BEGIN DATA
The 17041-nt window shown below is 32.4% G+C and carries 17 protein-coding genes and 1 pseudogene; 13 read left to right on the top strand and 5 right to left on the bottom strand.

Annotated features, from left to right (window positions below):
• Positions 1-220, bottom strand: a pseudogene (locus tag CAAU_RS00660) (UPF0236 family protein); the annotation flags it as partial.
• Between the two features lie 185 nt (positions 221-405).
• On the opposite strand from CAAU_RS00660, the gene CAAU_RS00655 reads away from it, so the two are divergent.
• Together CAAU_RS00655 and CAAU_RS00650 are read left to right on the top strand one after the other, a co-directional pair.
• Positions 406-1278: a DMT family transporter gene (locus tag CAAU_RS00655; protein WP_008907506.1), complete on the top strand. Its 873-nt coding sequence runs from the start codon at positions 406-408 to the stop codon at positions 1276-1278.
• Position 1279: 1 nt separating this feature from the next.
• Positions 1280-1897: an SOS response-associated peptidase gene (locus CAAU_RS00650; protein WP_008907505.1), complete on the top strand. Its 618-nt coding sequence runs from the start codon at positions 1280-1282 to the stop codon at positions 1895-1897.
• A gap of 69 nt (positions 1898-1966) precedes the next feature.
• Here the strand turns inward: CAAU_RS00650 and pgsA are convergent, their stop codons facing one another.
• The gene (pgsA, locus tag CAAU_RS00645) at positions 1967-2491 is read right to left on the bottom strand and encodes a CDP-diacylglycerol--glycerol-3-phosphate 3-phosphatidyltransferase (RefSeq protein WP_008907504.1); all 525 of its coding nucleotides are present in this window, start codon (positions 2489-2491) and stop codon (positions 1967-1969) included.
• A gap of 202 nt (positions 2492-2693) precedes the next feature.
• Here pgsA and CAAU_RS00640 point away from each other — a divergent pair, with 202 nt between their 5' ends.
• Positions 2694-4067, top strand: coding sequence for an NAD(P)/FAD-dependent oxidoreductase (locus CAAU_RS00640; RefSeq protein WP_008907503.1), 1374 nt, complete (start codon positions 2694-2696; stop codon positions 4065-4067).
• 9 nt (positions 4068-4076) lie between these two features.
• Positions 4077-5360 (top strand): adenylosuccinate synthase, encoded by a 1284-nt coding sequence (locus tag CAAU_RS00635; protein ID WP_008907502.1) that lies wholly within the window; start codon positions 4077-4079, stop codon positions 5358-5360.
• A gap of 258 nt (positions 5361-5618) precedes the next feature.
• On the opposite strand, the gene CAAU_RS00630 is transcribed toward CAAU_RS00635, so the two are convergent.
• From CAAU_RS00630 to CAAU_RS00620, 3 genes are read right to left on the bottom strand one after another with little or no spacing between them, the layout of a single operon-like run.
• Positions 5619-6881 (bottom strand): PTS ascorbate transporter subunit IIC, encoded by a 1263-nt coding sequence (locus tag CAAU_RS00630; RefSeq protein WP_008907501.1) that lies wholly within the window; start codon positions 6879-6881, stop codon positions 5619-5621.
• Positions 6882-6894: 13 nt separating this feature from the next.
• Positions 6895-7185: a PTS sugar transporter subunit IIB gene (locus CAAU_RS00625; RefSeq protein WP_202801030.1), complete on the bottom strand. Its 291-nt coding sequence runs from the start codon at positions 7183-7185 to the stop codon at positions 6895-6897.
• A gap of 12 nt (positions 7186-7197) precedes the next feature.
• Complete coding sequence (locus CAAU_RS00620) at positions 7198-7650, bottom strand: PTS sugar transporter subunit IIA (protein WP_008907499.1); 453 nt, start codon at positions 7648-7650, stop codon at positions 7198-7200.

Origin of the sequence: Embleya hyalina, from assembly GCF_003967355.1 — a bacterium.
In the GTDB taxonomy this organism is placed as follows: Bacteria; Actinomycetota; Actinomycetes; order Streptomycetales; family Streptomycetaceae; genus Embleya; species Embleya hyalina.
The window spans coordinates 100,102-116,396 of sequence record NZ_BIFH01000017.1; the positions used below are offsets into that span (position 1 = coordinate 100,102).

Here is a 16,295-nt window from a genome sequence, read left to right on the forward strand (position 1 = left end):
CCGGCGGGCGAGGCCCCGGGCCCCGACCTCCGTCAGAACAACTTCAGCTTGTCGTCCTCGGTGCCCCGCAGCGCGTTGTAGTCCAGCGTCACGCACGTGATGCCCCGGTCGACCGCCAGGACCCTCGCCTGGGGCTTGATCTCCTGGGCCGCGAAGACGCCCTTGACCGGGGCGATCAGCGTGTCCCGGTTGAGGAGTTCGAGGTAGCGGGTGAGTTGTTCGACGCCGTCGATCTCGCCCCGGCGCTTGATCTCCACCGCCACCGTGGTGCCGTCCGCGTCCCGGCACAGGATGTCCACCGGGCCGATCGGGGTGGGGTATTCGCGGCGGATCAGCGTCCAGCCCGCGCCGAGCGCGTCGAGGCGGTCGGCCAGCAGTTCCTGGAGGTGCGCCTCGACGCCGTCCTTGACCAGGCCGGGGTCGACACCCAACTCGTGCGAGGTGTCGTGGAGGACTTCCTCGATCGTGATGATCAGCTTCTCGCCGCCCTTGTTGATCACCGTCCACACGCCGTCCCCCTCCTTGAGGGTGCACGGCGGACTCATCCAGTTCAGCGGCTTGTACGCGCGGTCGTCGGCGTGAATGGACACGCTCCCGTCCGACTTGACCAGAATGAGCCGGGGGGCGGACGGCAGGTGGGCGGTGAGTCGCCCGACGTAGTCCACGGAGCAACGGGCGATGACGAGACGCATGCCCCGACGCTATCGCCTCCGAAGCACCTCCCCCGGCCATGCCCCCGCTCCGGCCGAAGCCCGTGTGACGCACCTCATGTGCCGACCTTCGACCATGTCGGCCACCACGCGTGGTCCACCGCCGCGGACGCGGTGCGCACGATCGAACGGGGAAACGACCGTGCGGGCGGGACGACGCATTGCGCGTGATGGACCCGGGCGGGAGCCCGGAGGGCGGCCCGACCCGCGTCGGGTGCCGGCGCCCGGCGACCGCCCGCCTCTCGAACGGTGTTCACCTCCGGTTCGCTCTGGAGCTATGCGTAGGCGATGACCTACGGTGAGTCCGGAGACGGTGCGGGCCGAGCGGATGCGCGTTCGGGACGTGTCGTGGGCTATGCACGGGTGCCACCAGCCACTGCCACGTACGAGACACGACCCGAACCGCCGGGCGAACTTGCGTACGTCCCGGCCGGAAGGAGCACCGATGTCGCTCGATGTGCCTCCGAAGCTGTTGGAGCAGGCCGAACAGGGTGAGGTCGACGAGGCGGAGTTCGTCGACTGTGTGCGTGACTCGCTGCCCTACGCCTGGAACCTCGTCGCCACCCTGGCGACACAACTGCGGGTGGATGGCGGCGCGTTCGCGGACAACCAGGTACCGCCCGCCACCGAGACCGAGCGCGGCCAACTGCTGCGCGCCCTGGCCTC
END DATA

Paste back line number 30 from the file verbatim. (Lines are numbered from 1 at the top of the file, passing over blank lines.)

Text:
CCGGCGGGCGAGGCCCCGGGCCCCGACCTCCGTCAGAACAACTTCAGCTTGTCGTCCTCGGTGCCCCGCAGCGCGTTGTAGTCCAGCGTCACGCACGTGATGCCCCGGTCGACCGCCAGGACCCTCGCCTGGGGCTTGATCTCCTGGGCCGCGAAGACGCCCTTGACCGGGGCGATCAGCGTGTCCCGGTTGAGGAGTTCGAGGTAGCGGGTGAGTTGTTCGACGCCGTCGATCTCGCCCCGGCGCTTGATCTCCACCGCCACCGTGGTGCCGTCCGCGTCCCGGCACAGGATGTCCACCGGGCCGATCGGGGTGGGGTATTCGCGGCGGATCAGCGTCCAGCCCGCGCCGAGCGCGTCGAGGCGGTCGGCCAGCAGTTCCTGGAGGTGCGCCTCGACGCCGTCCTTGACCAGGCCGGGGTCGACACCCAACTCGTGCGAGGTGTCGTGGAGGACTTCCTCGATCGTGATGATCAGCTTCTCGCCGCCCTTGTTGATCACCGTCCACACGCCGTCCCCCTCCTTGAGGGTGCACGGCGGACTCATCCAGTTCAGCGGCTTGTACGCGCGGTCGTCGGCGTGAATGGACACGCTCCCGTCCGACTTGACCAGAATGAGCCGGGGGGCGGACGGCAGGTGGGCGGTGAGTCGCCCGACGTAGTCCACGGAGCAACGGGCGATGACGAGACGCATGCCCCGACGCTATCGCCTCCGAAGCACCTCCCCCGGCCATGCCCCCGCTCCGGCCGAAGCCCGTGTGACGCACCTCATGTGCCGACCTTCGACCATGTCGGCCACCACGCGTGGTCCACCGCCGCGGACGCGGTGCGCACGATCGAACGGGGAAACGACCGTGCGGGCGGGACGACGCATTGCGCGTGATGGACCCGGGCGGGAGCCCGGAGGGCGGCCCGACCCGCGTCGGGTGCCGGCGCCCGGCGACCGCCCGCCTCTCGAACGGTGTTCACCTCCGGTTCGCTCTGGAGCTATGCGTAGGCGATGACCTACGGTGAGTCCGGAGACGGTGCGGGCCGAGCGGATGCGCGTTCGGGACGTGTCGTGGGCTATGCACGGGTGCCACCAGCCACTGCCACGTACGAGACACGACCCGAACCGCCGGGCGAACTTGCGTACGTCCCGGCCGGAAGGAGCACCGATGTCGCTCGATGTGCCTCCGAAGCTGTTGGAGCAGGCCGAACAGGGTGAGGTCGACGAGGCGGAGTTCGTCGACTGTGTGCGTGACTCGCTGCCCTACGCCTGGAACCTCGTCGCCACCCTGGCGACACAACTGCGGGTGGATGGCGGCGCGTTCGCGGACAACCAGGTACCGCCCGCCACCGAGACCGAGCGCGGCCAACTGCTGCGCGCCCTGGCCTC